Introduction: Surgical 3D Printing

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Rapid prototyping in surgery allows to better support personalized medicine and individualized surgical procedures. As an extension of the well established Osirix software, an image processing application for Mac dedicated to Medical/DICOM images, an open-source 3D printing plugin was developed to allow multi-material 3D printing directly from the OsiriX image analysis and visualization platform.

OsiriX :

Step 1: Multiple View Types Are Avaible

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A viewer is dedicated for multi mesh visualization and manipulation. Meshes may be displayed as a uniform surface, a meshed surface or a point-cloud.

Step 2: Smoothing

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A windowed sinc function interpolation kernel is used for smoothing. It's quite useful.

Step 3: Constructive Solid Geometry

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In case of mesh overlapping, the plugin can automatically separate meshing structures through the use of mesh semantics.

A view is dedicated to mesh semantics and is horizontally filled with blocks representing manipulated meshes. By swapping a block with it’s right or left neighbor, one defines the way it will be used in case of mesh overlapping removal. Most left blocks are called inner blocks. Most right blocks are called outer blocks.

To illustrate the use of the inner and outer blocks, lets imagine we have a vessel mesh and a bone mesh overlapping with each other. During the use of the Boolean difference operation, the outer block will see its mesh updated, in order to remove the overlapping part. In case the blood vessel is an inner block and the bone an outer block, the bone mesh will be updated for overlapping removal and its overlapping part will be removed. The blood vessel mesh will stay unchanged. In case the blood vessel is an outer block and the bone is an inner block, the blood vessel overlapping part will be removed.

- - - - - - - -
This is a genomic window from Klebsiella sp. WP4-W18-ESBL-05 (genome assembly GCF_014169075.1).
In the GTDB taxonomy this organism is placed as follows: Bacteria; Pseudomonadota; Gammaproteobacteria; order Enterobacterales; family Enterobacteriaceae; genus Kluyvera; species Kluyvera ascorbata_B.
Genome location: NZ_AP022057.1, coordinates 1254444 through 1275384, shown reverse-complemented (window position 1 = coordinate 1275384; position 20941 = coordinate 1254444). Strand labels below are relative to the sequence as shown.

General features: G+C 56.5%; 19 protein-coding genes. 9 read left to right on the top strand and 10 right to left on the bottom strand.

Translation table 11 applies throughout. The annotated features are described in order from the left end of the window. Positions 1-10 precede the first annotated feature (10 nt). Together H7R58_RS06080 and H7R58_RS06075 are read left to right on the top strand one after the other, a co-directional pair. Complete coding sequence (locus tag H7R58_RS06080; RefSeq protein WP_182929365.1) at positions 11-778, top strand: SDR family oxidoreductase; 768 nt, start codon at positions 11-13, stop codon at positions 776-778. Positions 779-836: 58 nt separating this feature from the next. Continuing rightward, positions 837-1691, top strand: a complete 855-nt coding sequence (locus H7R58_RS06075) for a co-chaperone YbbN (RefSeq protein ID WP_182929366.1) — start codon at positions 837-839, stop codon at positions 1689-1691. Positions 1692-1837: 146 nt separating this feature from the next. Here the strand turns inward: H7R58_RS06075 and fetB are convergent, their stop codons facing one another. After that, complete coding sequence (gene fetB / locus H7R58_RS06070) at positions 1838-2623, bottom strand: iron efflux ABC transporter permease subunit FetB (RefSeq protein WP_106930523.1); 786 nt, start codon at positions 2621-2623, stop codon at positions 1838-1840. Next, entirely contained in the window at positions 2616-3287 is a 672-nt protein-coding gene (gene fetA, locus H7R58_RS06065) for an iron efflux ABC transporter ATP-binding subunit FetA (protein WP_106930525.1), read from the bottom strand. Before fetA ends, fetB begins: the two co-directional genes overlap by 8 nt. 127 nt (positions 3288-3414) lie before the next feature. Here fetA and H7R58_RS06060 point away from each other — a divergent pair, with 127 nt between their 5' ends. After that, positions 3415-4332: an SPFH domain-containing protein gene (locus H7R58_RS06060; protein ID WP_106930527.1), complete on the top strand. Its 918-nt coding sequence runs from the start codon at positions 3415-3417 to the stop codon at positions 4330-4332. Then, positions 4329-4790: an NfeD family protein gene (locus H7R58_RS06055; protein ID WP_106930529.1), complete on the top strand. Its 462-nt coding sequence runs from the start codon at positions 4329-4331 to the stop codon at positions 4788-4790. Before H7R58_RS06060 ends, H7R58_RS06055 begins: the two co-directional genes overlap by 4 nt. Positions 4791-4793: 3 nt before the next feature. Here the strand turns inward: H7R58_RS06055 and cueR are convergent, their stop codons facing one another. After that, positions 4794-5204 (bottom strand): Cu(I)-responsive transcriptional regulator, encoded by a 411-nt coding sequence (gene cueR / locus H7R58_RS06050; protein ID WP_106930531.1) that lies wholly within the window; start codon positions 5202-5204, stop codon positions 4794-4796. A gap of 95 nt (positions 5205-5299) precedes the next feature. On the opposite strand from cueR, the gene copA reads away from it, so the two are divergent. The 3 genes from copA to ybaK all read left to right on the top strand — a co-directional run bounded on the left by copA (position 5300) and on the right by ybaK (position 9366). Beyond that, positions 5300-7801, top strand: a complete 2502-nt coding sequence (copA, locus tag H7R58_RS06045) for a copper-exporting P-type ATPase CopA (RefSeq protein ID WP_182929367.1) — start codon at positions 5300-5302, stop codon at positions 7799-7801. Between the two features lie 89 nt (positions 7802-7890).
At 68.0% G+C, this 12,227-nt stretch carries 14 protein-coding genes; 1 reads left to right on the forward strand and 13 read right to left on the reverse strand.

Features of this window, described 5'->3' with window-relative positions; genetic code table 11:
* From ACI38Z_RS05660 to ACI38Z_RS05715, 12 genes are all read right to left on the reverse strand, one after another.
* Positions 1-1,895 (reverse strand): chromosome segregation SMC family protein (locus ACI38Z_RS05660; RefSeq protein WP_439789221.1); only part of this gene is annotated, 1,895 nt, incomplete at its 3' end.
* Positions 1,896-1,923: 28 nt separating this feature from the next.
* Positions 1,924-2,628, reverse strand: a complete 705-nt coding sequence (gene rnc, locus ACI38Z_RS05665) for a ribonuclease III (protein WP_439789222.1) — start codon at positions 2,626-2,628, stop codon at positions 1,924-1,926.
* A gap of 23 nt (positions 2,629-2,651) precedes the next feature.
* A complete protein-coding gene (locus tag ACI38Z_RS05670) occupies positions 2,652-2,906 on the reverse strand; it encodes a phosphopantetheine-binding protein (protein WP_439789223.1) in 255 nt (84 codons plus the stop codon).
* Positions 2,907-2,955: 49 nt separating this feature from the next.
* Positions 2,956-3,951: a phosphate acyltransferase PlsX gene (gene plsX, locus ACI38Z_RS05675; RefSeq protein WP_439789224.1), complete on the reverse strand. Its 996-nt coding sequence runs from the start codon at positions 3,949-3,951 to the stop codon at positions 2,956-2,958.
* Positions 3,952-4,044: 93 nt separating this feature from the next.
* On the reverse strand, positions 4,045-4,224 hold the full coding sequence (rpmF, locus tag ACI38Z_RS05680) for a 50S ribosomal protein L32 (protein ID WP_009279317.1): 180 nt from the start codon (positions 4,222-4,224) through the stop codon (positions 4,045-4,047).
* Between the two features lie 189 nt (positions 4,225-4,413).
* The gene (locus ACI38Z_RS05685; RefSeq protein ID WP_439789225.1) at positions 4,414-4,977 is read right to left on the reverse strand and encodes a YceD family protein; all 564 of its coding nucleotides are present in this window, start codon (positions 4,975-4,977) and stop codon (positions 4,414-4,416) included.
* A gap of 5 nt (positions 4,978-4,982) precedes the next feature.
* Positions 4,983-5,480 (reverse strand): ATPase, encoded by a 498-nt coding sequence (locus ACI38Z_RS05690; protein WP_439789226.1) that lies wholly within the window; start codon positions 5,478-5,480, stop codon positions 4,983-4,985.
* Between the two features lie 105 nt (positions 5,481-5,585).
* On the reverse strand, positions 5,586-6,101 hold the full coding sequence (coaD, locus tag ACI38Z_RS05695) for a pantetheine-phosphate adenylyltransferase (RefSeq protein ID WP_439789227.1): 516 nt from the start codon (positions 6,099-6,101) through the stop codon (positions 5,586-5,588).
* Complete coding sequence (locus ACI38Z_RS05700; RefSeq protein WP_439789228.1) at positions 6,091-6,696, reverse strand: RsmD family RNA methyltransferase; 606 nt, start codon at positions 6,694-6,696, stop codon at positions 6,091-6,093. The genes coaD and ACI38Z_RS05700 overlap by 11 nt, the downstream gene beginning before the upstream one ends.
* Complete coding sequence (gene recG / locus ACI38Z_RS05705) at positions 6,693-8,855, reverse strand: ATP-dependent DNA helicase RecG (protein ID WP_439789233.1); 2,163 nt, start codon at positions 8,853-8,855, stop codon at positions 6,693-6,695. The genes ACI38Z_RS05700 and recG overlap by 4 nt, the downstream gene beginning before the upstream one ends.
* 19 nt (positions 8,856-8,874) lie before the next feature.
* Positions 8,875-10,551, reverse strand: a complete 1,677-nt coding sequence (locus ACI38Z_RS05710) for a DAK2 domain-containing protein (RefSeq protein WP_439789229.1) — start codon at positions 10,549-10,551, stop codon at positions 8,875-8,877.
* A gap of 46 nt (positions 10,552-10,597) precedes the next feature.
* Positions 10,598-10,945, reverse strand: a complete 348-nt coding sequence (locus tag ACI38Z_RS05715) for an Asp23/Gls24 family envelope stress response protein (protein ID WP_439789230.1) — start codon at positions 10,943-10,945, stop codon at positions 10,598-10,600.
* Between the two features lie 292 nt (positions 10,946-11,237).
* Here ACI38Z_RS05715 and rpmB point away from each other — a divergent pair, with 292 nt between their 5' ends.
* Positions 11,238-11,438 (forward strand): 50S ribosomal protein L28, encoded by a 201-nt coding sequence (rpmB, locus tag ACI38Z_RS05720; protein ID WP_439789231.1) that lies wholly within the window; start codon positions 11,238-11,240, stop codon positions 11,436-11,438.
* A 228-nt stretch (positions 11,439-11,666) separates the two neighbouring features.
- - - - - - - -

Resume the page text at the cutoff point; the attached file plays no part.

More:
Step 4: Slic3r Visualization

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With the use of Slic3r, multi-material AMF and g-code fies can be created.

Step 5: Printing Example 1

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I'm not a pro in practical multi-material 3D printing. However, this example illustrates a multi-material printing.

Transparant PLA for the vertebra and red TPC for the arteries.

Step 6: Printing Example 2

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Here is an example with yellow NinjaFlex and red SemiFlex. NinjaFlex is really flexible and would be optimal for printing organs, as for example hearts or brains.

Imagine you to have to get a surgery and the surgeon prints a real-sized multi-material part of your body that he will operate on with. He then can try out a few surgical techniques to find out what optimal surgery you should. With multi-material he can simulate vessels, muscles, bones, and many other biological tissues.

Wouldn't that be great ?


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